- Give people as much notice as possible – we sent out of save the dates 18 months in advance and the invites over 12 months before the wedding to give people lots of time to plan and save for the trip.
- Pick an unusual place that people haven’t been before – as most of our friends and families have been and or spent time in London we decided to have our wedding in the Cotswolds to give everyone an excuse to explore a new place they wouldn’t have visited otherwise.
- Location – you have to decide which family gets the ‘home wedding’ – in our case we didn’t have a choice as my husband’s family is older and would not have been able to travel whereas mine, although difficult for some of them, were able to make the journey half way round the world for the day.
Did you use or given the chance again would you have used a Wedding Planner/Co-ordinator?
No, we had lots of time up our sleeves and quite enjoyed the planning process. However, I do work in marketing and have planned big events before so wasn’t fazed by it but can see how, if it is not your background, how it can become overwhelming.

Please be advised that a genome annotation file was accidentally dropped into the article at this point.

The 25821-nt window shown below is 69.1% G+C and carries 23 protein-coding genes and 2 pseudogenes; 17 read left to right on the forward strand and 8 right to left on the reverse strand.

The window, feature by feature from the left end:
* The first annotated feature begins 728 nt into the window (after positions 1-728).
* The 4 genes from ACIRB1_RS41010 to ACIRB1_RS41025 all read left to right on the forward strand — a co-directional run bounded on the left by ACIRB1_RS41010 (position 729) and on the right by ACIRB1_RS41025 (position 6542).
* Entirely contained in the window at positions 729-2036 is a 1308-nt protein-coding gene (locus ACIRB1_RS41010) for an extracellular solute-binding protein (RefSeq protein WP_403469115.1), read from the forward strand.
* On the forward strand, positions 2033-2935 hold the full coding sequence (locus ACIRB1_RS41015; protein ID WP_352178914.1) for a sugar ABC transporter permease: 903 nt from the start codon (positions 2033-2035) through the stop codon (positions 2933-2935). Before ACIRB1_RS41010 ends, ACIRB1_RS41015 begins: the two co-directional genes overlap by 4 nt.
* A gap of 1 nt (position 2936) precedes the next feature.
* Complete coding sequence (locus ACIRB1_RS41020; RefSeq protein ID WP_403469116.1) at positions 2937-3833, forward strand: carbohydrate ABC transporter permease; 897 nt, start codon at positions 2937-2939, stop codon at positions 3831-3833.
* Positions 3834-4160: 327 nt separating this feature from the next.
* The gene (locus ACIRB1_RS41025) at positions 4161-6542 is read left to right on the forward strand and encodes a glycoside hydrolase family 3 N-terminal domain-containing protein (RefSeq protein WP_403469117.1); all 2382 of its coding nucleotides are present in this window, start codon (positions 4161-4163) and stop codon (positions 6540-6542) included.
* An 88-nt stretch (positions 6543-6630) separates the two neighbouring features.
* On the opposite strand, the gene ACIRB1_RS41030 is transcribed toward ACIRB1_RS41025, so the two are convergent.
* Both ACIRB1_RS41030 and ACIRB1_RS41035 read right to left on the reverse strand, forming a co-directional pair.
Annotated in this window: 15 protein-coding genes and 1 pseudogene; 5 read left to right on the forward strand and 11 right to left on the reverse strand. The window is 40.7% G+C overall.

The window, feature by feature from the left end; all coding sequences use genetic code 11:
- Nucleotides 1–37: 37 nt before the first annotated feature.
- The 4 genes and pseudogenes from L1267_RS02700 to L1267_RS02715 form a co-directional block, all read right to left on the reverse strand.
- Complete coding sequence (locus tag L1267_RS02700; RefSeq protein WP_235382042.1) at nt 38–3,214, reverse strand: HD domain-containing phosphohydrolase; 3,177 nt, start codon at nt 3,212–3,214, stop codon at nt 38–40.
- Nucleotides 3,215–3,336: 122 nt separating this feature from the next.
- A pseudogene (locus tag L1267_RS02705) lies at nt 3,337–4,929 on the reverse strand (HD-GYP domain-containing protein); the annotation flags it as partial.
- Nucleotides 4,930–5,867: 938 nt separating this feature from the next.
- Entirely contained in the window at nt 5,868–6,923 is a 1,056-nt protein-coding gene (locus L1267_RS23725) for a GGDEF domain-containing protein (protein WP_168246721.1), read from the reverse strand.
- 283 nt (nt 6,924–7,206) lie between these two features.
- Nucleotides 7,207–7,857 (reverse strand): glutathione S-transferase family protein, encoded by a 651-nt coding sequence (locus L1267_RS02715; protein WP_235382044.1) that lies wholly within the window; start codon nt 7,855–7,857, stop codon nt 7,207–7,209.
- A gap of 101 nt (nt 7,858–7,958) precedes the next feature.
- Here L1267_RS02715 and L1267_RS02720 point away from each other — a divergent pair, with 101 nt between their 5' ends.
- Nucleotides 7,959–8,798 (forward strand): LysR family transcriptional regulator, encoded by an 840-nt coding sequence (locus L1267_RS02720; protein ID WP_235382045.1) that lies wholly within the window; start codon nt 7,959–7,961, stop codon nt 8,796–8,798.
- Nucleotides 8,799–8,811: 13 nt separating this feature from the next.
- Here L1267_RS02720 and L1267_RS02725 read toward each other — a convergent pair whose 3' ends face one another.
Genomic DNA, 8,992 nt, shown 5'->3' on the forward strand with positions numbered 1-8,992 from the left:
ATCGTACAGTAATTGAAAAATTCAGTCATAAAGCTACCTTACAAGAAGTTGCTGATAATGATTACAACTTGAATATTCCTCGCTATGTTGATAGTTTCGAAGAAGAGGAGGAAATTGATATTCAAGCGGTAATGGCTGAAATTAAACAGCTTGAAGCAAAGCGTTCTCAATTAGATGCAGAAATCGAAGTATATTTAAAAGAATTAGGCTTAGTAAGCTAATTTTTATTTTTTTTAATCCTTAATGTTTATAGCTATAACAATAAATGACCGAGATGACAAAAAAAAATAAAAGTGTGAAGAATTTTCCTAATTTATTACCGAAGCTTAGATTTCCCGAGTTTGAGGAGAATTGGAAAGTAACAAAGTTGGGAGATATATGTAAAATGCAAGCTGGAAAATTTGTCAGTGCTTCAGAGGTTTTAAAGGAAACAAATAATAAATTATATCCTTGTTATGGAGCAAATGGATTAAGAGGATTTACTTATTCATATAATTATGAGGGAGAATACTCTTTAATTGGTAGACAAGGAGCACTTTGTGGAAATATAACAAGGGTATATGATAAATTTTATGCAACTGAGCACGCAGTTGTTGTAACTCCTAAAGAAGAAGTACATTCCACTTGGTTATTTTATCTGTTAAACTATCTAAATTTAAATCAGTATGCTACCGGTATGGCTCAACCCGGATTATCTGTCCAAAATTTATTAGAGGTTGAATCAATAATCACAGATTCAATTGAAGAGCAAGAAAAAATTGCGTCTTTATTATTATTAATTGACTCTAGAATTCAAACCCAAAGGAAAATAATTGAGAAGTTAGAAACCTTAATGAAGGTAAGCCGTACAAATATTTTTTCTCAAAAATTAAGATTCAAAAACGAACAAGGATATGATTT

Any tips or tricks you can offer brides-to-be?
- Plan for any weather outcome – we had 30 degrees in the UK which is unheard of and everyone melted. If we were to do it again we wouldn’t have had just a back-up plan for rain but a back-up plan for ridiculous heat as well.
- Really think about your guest list – don’t feel pressured into inviting people you don’t want there as you will just end up seeing them in all your photos and wishing you had invited others instead.